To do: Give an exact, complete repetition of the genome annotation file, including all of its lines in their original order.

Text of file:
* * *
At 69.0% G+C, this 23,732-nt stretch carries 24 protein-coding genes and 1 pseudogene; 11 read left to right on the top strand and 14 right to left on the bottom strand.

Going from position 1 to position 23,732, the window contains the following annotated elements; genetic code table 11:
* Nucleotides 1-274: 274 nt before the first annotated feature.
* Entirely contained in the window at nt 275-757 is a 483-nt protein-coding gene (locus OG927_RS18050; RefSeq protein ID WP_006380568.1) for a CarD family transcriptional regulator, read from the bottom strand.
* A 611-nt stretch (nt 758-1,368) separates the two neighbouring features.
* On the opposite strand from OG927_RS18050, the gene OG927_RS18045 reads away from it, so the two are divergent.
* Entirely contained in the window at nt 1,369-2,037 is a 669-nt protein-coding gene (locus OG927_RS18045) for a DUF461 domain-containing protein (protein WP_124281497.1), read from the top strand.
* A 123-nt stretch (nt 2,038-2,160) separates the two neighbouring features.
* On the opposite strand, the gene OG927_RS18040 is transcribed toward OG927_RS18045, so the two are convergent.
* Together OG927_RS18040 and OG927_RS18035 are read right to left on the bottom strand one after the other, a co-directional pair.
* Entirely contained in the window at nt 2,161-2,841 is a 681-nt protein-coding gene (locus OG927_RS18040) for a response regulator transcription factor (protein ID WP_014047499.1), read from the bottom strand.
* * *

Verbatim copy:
At 69.0% G+C, this 23,732-nt stretch carries 24 protein-coding genes and 1 pseudogene; 11 read left to right on the top strand and 14 right to left on the bottom strand.

Going from position 1 to position 23,732, the window contains the following annotated elements; genetic code table 11:
* Nucleotides 1-274: 274 nt before the first annotated feature.
* Entirely contained in the window at nt 275-757 is a 483-nt protein-coding gene (locus OG927_RS18050; RefSeq protein ID WP_006380568.1) for a CarD family transcriptional regulator, read from the bottom strand.
* A 611-nt stretch (nt 758-1,368) separates the two neighbouring features.
* On the opposite strand from OG927_RS18050, the gene OG927_RS18045 reads away from it, so the two are divergent.
* Entirely contained in the window at nt 1,369-2,037 is a 669-nt protein-coding gene (locus OG927_RS18045) for a DUF461 domain-containing protein (protein WP_124281497.1), read from the top strand.
* A 123-nt stretch (nt 2,038-2,160) separates the two neighbouring features.
* On the opposite strand, the gene OG927_RS18040 is transcribed toward OG927_RS18045, so the two are convergent.
* Together OG927_RS18040 and OG927_RS18035 are read right to left on the bottom strand one after the other, a co-directional pair.
* Entirely contained in the window at nt 2,161-2,841 is a 681-nt protein-coding gene (locus OG927_RS18040) for a response regulator transcription factor (protein ID WP_014047499.1), read from the bottom strand.